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Send this picture as a postcard

Making the loop down Olive Mill Road, the next point of interest marked on our map is a quaint little hiking trail that skirts the property known as "Casa Dorina". Now a retirement community, the casa was originally home to Dorinda Bliss, but that's another story for another day… enjoyed by many, the trail is short, sweet and truly magical. If you haven't yet taken a stroll along that trail, we encourage you to do so.

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Send this picture as a postcard

Next we come to the old olive mill. On that location, back in 1923, brothers George and Fred Gould built an olive mill to process olives from their nearby orchards. The mill, located at what is now 200 Olive Mill Road was built of stone and functioned as a working mill for many years. When it was no longer economically feasible to operate, the mill was extensively renovated into "El Molino" a private residence. Because the home sits off the street and is obscured by a large hedge, we were unable to capture anything other than the entrance to the property. We aren't certain who lives on the property now, but we know that at one point it was the home of Lena Horne.

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Send this picture as a postcard

This area of Montecito is rich with a variety of wonderful little details. We'll share just a few of our discoveries - a mosaic turtle rock, a lawn jockey, a landscaping feature, two weathervanes, two mailboxes, the details of an entrance, and one street sign.

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Send this picture as a postcard

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Most of the area's homes are landscaped beautifully.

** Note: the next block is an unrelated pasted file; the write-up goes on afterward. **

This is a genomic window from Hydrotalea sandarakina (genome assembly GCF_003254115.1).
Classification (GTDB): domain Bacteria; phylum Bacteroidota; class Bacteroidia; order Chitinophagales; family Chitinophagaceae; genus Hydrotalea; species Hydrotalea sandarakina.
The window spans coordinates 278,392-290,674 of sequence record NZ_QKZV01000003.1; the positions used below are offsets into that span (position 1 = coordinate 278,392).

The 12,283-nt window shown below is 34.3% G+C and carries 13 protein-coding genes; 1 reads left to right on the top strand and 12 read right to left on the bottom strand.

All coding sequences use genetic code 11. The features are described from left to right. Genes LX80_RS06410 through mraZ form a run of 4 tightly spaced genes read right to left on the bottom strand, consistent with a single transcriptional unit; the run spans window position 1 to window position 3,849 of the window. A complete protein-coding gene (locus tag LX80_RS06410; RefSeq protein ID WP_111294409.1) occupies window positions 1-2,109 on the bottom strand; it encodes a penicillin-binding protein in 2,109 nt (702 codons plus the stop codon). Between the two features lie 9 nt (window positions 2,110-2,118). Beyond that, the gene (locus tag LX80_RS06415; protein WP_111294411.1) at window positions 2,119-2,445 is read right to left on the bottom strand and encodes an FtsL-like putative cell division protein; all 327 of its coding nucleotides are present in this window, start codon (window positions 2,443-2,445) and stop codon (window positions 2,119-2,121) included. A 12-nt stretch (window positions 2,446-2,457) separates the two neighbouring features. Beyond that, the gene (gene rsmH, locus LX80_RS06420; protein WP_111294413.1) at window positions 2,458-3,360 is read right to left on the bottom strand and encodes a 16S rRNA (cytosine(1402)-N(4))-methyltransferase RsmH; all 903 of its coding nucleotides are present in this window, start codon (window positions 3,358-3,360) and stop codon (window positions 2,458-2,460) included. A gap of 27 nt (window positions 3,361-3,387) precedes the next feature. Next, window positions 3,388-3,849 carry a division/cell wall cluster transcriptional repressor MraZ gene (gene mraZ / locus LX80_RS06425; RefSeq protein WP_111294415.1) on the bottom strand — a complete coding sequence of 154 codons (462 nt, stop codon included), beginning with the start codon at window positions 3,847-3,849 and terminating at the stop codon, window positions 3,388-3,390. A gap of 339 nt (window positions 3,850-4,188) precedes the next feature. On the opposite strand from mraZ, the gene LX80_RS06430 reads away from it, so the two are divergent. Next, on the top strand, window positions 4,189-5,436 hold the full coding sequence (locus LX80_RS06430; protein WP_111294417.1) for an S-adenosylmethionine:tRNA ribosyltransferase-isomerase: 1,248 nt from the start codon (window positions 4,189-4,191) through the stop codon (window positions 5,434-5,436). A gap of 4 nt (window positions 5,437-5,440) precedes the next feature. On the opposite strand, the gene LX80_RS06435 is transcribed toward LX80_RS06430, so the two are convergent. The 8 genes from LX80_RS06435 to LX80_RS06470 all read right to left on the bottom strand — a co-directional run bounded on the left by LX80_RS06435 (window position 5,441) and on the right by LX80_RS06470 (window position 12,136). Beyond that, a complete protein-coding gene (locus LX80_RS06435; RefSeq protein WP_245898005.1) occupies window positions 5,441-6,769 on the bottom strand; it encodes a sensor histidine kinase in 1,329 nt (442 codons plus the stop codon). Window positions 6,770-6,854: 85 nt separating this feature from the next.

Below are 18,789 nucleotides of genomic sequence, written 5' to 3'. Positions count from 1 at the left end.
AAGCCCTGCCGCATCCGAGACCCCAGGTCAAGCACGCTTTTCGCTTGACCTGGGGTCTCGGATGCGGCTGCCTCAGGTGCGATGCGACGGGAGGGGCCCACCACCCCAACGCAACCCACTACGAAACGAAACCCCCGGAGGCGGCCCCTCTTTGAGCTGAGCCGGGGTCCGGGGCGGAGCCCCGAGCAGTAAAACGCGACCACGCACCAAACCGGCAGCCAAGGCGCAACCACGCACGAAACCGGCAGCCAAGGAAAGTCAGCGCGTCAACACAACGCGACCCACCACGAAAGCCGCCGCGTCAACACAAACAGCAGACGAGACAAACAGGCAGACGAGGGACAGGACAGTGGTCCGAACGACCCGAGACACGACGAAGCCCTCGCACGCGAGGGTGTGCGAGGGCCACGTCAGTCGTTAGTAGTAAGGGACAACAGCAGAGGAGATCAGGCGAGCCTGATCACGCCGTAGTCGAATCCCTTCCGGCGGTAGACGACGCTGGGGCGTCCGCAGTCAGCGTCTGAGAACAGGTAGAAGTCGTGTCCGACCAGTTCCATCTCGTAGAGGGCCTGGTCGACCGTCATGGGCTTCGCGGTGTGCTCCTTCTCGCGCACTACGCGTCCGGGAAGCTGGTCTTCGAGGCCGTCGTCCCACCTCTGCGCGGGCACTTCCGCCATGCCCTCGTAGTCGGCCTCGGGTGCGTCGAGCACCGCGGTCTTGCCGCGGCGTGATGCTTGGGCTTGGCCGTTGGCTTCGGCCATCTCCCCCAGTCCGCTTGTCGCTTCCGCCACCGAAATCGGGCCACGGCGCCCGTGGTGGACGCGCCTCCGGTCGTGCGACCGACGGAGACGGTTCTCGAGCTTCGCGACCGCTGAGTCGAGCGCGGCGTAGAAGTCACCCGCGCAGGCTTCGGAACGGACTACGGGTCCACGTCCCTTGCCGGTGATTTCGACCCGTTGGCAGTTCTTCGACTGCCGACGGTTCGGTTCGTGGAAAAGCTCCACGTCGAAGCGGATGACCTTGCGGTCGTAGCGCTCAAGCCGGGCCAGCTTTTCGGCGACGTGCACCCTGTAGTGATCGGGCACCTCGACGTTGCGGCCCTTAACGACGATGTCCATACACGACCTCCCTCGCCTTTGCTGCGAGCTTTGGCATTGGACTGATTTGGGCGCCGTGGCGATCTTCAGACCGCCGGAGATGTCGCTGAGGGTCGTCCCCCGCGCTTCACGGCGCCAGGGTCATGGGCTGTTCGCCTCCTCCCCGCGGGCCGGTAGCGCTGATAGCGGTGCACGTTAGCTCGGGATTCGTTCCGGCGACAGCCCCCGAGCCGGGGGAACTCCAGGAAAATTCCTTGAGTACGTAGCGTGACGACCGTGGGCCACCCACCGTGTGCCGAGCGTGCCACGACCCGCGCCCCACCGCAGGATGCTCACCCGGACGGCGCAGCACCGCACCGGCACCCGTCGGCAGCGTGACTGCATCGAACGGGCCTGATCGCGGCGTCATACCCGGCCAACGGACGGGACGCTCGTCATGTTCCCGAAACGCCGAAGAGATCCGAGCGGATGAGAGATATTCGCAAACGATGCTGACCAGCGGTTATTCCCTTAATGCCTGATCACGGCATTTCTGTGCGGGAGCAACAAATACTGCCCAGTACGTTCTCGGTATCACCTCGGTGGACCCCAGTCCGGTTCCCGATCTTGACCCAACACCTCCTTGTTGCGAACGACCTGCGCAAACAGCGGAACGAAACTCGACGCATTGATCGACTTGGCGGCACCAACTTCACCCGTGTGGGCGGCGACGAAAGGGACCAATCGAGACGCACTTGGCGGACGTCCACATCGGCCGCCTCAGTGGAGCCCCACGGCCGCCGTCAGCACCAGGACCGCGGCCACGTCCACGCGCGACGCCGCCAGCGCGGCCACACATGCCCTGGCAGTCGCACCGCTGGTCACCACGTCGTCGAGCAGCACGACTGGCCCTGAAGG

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Send this picture as a postcard

Last, but definitely not least, we share with you images of a little foot trail that leads from the neighborhood at Oak Road to the busy thoroughfare of Olive Mill Road. You may or may not already be aware that we urban hikers simply LOVE pedestrian pathways, and this one is a beauty! It's utilitarian, peaceful and old.

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Send this picture as a postcard

Remember to save the date for the 2nd Annual Urban Hike Invitational!

Like last year, we'll take a New Year's Eve Day wander, with Santa Barbara's celebrated local historian and stand-up comedian, Neal Graffy. This year there will be no ceremonious pageantry - just an urban hike and some shenanigans as we explore the Funk Zone and its environs. Neal will narrate a fascinating walking tour of the area, and we'll visit some of the lesser-known spots, both in and outside the Zone. We plan on starting at the Dolphin Fountain at 2:00 p.m. and covering the streets shown on this map. We'll end at around 4:00 p.m. in the heart of the Funk Zone, with some well-deserved refreshments, as we begin saying our goodbyes to 2012 and head into 2013.

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As always, we encourage you to go out and explore the neighborhoods, keep your eyes, ears and minds open to all that you encounter, and above all expect the unexpected.

Comments in order of when they were received | (reverse order)

 COMMENT 354453P agree helpful negative off topic

2012-12-15 12:16 PM

Thank you; thank you. Stories and pictures such as these are one of my favorite parts of Edhat.

 

 GILBERT agree helpful negative off topic

2012-12-15 01:05 PM

Before Lena Horne owned El Molino , the Dodsons owned it for many years. Superior Court Judge Floyd Dodson and family.

 

 CHERIDIANE agree helpful negative off topic

2012-12-15 03:06 PM

Oh, for me too, thank you, thank you. You are one of my favorite things about Edhat. I so want to find that pedestrian trail and walk it.

 

 ROGER DODGER agree helpful negative off topic

2012-12-15 03:49 PM

High...:)

 

 COMMENT 354527 agree helpful negative off topic

2012-12-15 04:34 PM

I went to a party when the Dodsons owned El Molino; the senior Dodsons were out of town. I think I was maybe a junior or senor in High School Great pictures of a beautiful part of town.